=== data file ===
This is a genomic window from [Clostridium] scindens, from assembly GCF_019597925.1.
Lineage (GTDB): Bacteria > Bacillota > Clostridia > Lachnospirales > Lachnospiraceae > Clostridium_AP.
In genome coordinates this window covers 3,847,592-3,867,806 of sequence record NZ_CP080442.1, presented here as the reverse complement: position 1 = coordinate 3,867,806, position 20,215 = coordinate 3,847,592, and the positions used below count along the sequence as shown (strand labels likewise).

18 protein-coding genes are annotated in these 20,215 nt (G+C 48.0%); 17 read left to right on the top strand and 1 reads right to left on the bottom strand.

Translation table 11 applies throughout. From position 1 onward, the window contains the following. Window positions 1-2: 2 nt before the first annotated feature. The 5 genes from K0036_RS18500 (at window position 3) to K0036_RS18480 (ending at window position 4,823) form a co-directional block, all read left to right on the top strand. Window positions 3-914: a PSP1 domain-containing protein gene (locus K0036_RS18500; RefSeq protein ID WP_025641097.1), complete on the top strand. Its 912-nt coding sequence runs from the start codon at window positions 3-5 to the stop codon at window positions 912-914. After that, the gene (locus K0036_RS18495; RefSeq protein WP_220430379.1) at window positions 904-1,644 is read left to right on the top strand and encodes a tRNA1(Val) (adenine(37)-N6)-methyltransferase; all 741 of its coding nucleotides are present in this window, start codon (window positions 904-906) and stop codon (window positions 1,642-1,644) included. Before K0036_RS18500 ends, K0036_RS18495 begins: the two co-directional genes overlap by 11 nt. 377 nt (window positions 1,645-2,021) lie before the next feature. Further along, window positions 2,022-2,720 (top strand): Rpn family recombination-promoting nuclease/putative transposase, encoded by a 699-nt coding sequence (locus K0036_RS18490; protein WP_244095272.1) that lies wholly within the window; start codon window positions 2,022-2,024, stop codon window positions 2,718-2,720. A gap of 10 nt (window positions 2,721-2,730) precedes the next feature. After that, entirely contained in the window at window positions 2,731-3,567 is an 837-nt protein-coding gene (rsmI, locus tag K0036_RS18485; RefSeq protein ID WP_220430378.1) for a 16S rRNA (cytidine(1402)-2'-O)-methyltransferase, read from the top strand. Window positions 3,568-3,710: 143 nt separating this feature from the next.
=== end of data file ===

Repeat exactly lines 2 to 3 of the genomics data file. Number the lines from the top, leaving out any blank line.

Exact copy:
Lineage (GTDB): Bacteria > Bacillota > Clostridia > Lachnospirales > Lachnospiraceae > Clostridium_AP.
In genome coordinates this window covers 3,847,592-3,867,806 of sequence record NZ_CP080442.1, presented here as the reverse complement: position 1 = coordinate 3,867,806, position 20,215 = coordinate 3,847,592, and the positions used below count along the sequence as shown (strand labels likewise).